Quote:

The corner I put her in, she busts out and gets her leg hung in the gate at times. The more she breaks out, the worse she is at charging and acting ugly.
It was probably being reactive out of fear when she was cornered to begin with. The behaviour worked for her, so with every 'practice' she's getting 'better' at it.

Quote:

Boss wants to have her broken to pull a buggy when I get done with her (if I ever can). To heck if I'd get pulled around by that lunatic!
Inclined to agree with your sentiments the way it's going:lol:, and I wouldn't trust her not to stew on it until she works out a way of getting the upper hand(she is half donkey, after all!) if she's 'broken' with manhandling, but IME even 'crazies' can become well mannered & reliable when trained considerately & effectively.:wink:

Cherie 09-20-2012 08:34 AM

Loosie, You're expecting horse responses from a mule. They are VERY DIFFERENT. A spoiled mule is impossible to trust as one will lay in wait for months to get even or get away.

The reason restraints work so well on mules is because they are so different. If you want a good mule, you cannot let it make mistakes. Once the mistakes have been made, you better quickly go to plan B or you have a mule that will take advantage every chance it gets. They just have different ways of thinking and reasoning than a horse. -- any horse. They do not think like donkeys and they sure do not think like horses. They think like mules.

If you do not handle this one while it is tied solidly, I guarantee you will have a mule that bolts and jerks away from you in no time at all and you will have no choice other than to go to a chain halter. They are so smart that they yield to restraints immediately. Using them buys you the time and safety to teach them to listen to and respect you. It is not 'forcing' them to do anything. It is not 'breaking' one. It is preventing them from hurting you and learning even worse bad habits. But then, I really do not expect anyone who has no mule experience to understand how they think and how bad it is to let them learn bad things. Did I mention that they think differently?

RedBlaze 09-20-2012 12:27 PM

I won't be breaking her to a buggy not my cup of tea, the amish will. As far as keeping her in that corner, she knows pretty well she can break out. Just to tie her I'll have to have my boss grab her halter and his son hold the gate so I can put the rope on her. Yes, her attitude of ' charging me then busting through everything ' is my fault. When she first started charging, I should have stood my ground but obviously she was too first thought was to jump out of the way so I did. Now I've got myself in a mess that I've made and I'd like to be able to clean it up.

loosie 09-21-2012 01:46 AM

Quote:

Originally Posted by Cherie (Post 1690463)
Loosie, You're expecting horse responses from a mule. They are VERY DIFFERENT. A spoiled mule is impossible to trust as one will lay in wait for months to get even or get away.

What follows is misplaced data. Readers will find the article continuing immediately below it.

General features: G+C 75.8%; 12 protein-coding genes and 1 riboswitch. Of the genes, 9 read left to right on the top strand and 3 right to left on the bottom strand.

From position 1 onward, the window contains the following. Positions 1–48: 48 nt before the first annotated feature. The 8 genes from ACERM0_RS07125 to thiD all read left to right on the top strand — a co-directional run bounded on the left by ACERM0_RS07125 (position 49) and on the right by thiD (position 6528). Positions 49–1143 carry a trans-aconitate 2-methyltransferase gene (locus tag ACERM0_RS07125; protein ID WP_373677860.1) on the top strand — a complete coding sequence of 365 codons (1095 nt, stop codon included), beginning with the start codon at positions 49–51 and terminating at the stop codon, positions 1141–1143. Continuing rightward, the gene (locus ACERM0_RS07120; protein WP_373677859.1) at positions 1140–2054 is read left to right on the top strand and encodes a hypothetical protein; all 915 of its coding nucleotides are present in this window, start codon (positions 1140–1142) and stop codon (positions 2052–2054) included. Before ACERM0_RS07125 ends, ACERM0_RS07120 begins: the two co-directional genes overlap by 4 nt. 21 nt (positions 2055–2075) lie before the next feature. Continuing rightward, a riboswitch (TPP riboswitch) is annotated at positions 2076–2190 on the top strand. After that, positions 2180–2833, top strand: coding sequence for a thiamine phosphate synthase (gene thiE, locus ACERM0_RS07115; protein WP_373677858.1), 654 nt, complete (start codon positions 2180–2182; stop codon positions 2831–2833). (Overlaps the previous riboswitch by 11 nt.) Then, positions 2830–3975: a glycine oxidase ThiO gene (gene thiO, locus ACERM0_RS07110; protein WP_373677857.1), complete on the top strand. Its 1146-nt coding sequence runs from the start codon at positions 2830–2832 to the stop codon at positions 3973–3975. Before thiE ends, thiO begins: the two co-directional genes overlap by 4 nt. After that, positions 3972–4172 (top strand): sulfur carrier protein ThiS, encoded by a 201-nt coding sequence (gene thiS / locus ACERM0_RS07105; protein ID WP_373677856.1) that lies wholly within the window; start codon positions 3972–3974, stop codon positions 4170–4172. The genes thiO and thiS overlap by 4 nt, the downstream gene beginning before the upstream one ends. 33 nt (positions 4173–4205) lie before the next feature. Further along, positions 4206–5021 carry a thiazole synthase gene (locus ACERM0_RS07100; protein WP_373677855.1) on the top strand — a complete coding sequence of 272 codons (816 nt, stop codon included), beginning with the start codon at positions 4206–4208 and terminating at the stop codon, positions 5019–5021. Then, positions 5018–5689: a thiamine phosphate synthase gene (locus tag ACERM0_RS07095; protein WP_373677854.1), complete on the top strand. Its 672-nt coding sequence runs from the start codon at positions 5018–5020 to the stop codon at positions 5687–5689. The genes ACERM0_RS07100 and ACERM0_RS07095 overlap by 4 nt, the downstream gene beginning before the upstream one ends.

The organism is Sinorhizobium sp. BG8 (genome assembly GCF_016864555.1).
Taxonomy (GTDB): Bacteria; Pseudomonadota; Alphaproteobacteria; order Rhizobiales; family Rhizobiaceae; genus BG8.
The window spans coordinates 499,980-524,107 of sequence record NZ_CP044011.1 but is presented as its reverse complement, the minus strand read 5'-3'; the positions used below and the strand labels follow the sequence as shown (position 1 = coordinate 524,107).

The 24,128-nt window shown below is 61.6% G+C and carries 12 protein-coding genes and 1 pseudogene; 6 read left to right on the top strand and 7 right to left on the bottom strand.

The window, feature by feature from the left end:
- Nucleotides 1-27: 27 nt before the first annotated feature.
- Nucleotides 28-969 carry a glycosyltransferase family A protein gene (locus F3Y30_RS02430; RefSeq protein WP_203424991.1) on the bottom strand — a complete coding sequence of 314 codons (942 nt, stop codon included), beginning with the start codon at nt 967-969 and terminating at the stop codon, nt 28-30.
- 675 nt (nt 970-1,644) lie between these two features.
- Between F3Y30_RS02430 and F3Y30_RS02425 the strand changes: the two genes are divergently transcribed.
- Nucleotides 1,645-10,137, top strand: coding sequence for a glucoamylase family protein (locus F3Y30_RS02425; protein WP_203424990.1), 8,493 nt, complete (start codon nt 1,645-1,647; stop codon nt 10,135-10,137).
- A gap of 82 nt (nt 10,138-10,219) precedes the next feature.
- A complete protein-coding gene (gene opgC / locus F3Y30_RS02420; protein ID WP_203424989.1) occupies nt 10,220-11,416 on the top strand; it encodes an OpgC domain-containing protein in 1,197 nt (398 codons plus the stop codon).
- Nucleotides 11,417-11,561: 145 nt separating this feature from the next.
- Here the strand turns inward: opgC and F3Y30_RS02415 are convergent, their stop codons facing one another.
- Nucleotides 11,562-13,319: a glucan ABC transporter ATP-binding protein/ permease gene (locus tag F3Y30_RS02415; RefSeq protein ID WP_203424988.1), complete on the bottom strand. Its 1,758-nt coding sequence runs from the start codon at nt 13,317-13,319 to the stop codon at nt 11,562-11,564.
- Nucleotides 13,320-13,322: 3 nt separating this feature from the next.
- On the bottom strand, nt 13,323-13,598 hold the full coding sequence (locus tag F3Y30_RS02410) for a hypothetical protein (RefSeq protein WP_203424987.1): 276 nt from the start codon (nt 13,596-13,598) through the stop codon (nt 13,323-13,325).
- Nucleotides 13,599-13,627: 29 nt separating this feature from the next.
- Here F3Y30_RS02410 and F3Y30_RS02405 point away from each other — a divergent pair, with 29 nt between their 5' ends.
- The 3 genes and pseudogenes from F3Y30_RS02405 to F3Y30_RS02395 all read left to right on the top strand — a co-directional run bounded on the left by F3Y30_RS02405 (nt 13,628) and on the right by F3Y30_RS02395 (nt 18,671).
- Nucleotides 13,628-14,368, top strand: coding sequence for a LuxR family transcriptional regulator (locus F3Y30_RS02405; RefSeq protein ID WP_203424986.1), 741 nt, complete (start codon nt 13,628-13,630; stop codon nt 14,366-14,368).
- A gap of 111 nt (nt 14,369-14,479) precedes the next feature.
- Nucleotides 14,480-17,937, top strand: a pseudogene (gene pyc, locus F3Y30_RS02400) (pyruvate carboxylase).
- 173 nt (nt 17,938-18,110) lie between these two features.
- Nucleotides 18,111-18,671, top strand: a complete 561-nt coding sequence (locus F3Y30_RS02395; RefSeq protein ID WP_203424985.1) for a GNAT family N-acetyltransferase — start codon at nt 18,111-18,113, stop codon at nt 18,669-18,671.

I'm not at all expecting horse responses actually. I do appreciate they're very different, having worked with a fair number of donkeys. I expected they're similar to donks in the way they think & behave(Aside from more reactive & powerful, with the horsey side). But you think not? Perhaps you can tell what you feel the major differences are? Re the 'spoiled mule impossible to trust' is why I wrote my last comment on training them to pull a cart.

Quote:

They are so smart that they yield to restraints immediately. Using them buys you the time and safety to teach them to listen to and respect you. It is not 'forcing' them to do anything. It is not 'breaking' one. It is preventing them from hurting you and learning even worse
Of course 'restraining' it to do stuff to it that it won't otherwise put up with is forcing it. It just.... is. But not saying that's necessarily a bad thing in the least. Perhaps you missed that I agreed with you that that is likely the best approach, now that the beastie has already learned some bad behaviour at least. Obviously we have very different approaches & mindsets, but there are actually other (effective) ways of training animals than having to restrain them for your safety.

Saddlebag 09-21-2012 01:02 PM

Has she been vetted? She may need to be tranquilized so he can give her a good going over and that can be a good time to get acquainted with her, by just being there. You don't know her history so you don't know what you are up against other than what she is displaying.

RedBlaze 09-21-2012 07:23 PM

I am 125lbs.. frankly I wouldn't dream of man handling her, and even if I wanted to I couldn't. As for spoiling her, the mules I train are rewarded, but not spoiled. I wasn't there for my boss to get the halter on her, but I'd say she probably was man handled for that but it's not like he beat the heck out of her. We hoped getting a halter on her benefit her (which it will). Some of you may think it was a bad idea for me to move for her when she charged. I don't know about you, but I'm not gonna stand there when a mule is running at me, especially when this mule has gotten close enough that she has grazed me. The agreement with me getting this training job, or any is for me not to put myself in situations to get hurt (I'm 15, I had to agree or not get the job. We are all aware that doing anything is dangerous and that they have minds of their own. I'm pretty sure that standing infront of a charging mule doesn't quite follow the agreement) Saddlebag, she hasn't been to the vet but she should be getting scheduled for an appointment.